Describes unforeseen industry complications in responding to Federal Trade Commission (FTC) release of "first CO [carbon monoxide] 'scorecard'" and chronicles multiple communication breakdowns. Notes despite advance preparation/clearance of TI statement cautioning "health implications of CO have not been established", discrepancies between FTC and industry CO data and FTC's "call for including CO yield data in cigarette advertising" caught industry and TI off-guard. Concludes "our staff still lacks the mechanism necessary for immediate response action."
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Anticipating FTC's first CO "scorecard" release, The
institute staff prepare~ and cleared a statement (I) for the
media urging cautious interpretation on the ground that any
health implications of CO in cigarette smoke havenot been
Two complications were foreseen: first, that the FTC
scores might not coincide with those provided from The
Institute's laboratory, and, second, that the FTC might call
for including CO yield data in cigarette advertising. Both
might require quick cOmsultation about media responses with
member companies. In this instance, the latter complication
did not develop, but the former did.
Efforts to learn the FTC scores in advance were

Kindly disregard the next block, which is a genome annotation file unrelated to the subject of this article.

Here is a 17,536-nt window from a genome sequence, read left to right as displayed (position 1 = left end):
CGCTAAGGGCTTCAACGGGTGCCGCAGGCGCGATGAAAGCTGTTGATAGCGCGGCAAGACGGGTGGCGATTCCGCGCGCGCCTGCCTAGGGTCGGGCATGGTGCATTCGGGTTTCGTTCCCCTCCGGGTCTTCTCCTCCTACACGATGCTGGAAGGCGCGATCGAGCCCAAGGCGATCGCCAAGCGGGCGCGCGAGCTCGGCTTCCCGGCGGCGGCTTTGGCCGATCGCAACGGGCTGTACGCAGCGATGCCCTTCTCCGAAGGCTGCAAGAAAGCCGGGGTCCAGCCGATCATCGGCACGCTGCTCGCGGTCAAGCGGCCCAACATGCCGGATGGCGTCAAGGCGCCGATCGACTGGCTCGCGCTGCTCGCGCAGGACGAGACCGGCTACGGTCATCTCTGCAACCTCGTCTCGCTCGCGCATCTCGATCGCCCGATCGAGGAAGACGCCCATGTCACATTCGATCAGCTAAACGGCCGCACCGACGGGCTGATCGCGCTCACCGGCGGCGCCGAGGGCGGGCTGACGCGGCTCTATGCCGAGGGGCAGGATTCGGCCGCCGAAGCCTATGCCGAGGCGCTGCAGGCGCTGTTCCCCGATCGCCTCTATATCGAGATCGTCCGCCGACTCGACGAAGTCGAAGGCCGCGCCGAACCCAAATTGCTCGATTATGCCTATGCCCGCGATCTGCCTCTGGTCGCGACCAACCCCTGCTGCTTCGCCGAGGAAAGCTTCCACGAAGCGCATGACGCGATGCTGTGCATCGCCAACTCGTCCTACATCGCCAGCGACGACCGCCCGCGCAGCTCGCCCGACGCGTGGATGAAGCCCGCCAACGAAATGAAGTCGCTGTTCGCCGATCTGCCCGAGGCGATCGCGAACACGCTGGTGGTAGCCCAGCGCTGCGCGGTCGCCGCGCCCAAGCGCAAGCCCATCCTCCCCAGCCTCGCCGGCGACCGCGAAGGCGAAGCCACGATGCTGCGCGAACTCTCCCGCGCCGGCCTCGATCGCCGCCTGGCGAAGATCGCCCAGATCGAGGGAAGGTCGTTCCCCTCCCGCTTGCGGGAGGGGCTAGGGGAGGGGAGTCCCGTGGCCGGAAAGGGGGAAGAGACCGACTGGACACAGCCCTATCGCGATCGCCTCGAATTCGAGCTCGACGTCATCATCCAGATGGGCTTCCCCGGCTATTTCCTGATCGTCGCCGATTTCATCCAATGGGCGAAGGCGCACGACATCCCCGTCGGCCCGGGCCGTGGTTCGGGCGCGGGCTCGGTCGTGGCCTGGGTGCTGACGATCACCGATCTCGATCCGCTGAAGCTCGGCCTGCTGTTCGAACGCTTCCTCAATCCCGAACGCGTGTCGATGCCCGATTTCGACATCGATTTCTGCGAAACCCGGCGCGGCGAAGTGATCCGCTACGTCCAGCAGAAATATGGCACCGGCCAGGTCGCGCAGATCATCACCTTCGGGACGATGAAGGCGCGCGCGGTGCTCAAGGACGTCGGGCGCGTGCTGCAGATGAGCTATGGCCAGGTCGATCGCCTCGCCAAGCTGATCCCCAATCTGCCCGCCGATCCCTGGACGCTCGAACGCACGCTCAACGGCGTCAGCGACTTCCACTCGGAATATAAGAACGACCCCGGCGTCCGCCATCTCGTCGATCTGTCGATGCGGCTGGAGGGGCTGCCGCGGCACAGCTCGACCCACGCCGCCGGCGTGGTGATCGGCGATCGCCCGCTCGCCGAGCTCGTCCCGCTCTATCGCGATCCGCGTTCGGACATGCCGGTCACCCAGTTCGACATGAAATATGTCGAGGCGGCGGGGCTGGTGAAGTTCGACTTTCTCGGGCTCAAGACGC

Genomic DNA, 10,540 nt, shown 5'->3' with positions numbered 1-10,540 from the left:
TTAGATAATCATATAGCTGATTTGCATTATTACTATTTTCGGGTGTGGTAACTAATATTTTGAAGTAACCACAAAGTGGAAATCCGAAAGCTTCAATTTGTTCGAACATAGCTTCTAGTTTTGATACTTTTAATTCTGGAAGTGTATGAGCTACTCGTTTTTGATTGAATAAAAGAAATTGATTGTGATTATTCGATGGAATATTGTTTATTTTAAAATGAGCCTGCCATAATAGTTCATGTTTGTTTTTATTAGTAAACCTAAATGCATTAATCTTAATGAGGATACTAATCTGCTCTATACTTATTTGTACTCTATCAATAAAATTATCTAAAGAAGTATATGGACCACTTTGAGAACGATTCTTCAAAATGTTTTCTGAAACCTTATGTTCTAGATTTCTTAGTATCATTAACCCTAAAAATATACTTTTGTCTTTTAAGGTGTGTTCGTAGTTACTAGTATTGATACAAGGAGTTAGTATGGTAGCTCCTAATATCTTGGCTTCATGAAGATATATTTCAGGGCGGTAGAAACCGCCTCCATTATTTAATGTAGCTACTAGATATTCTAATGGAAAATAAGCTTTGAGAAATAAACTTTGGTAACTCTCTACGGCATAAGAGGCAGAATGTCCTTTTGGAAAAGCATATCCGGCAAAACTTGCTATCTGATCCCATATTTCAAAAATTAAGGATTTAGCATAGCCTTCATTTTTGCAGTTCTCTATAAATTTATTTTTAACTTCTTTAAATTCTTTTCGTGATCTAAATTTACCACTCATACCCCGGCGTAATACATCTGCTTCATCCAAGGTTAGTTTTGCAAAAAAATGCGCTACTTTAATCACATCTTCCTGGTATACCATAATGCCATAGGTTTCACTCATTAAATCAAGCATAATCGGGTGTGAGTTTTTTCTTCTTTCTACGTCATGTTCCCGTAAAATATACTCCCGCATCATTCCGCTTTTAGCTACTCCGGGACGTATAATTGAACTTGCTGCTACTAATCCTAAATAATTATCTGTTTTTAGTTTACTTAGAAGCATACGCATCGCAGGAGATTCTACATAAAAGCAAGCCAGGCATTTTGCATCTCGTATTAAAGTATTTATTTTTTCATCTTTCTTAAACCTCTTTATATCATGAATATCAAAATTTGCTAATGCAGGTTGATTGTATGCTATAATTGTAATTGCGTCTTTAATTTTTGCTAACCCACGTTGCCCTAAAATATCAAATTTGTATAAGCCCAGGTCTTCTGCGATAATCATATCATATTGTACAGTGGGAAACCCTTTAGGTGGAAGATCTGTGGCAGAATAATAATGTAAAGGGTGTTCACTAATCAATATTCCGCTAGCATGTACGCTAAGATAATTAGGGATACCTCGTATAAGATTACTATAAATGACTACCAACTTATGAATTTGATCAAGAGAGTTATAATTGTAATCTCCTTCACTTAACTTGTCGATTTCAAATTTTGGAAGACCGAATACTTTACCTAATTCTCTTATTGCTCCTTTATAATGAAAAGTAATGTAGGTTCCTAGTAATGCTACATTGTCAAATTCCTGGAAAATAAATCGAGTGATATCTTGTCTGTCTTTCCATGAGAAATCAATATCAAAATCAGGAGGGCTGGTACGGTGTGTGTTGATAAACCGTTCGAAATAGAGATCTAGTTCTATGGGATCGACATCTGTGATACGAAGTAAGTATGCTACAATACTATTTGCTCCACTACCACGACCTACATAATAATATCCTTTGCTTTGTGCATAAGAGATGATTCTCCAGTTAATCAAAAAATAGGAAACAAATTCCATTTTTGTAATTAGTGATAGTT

unsuccessful. At 8:10 a.m. on May 5, the editor of our Tobacco
Observer was notified according to his previous request that the
FTC release (2) was available for media pickup and immediate use.
~ At 9 a.m. our staff began to distribute our cleared state-
~ent and to compare the FTC and Institute CO yields, brand by
~(-Srand, and quickly observed an apparently significant difference.
ZOur laboratory director was called in promptly to provide
By noon we had computer conf~rmatlon" " of average CO readings
nearl II ercent higher b FTC than by TI In a conference call
Y P Y -~
. . .
to company chief counsel, during whmch we were able to reach four
of the five who took part in clearing our original media statement,
we proposed a supplemental statement further warning the public
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that the published data m~ght be misleading (3). We felt that
individual brand yields as reported might be unfair to
manufacturers and deceptive for smokers. None of those involved
in the conversation, however, was able to advise us without
further time to consider the matter and consult internally about
it. So we wired the proposed statement to them.
One of the attorneys called back that afternoon with his
comments. Another called the next morning. A third called two
days later. Two said they did not fa¥or the statement. One
said "we kind of a~ree" with the others. ~e never heard from
the rest.~ However, even if we had distributed the statement the
and the appropriate moment of timing had passed.
This incident demonstrates that, in spite of the experience
of many years of working together on khe matter of clearance,
especially in the face of breaking news, our staff still lacks
the mechanism necessary for immediate response action.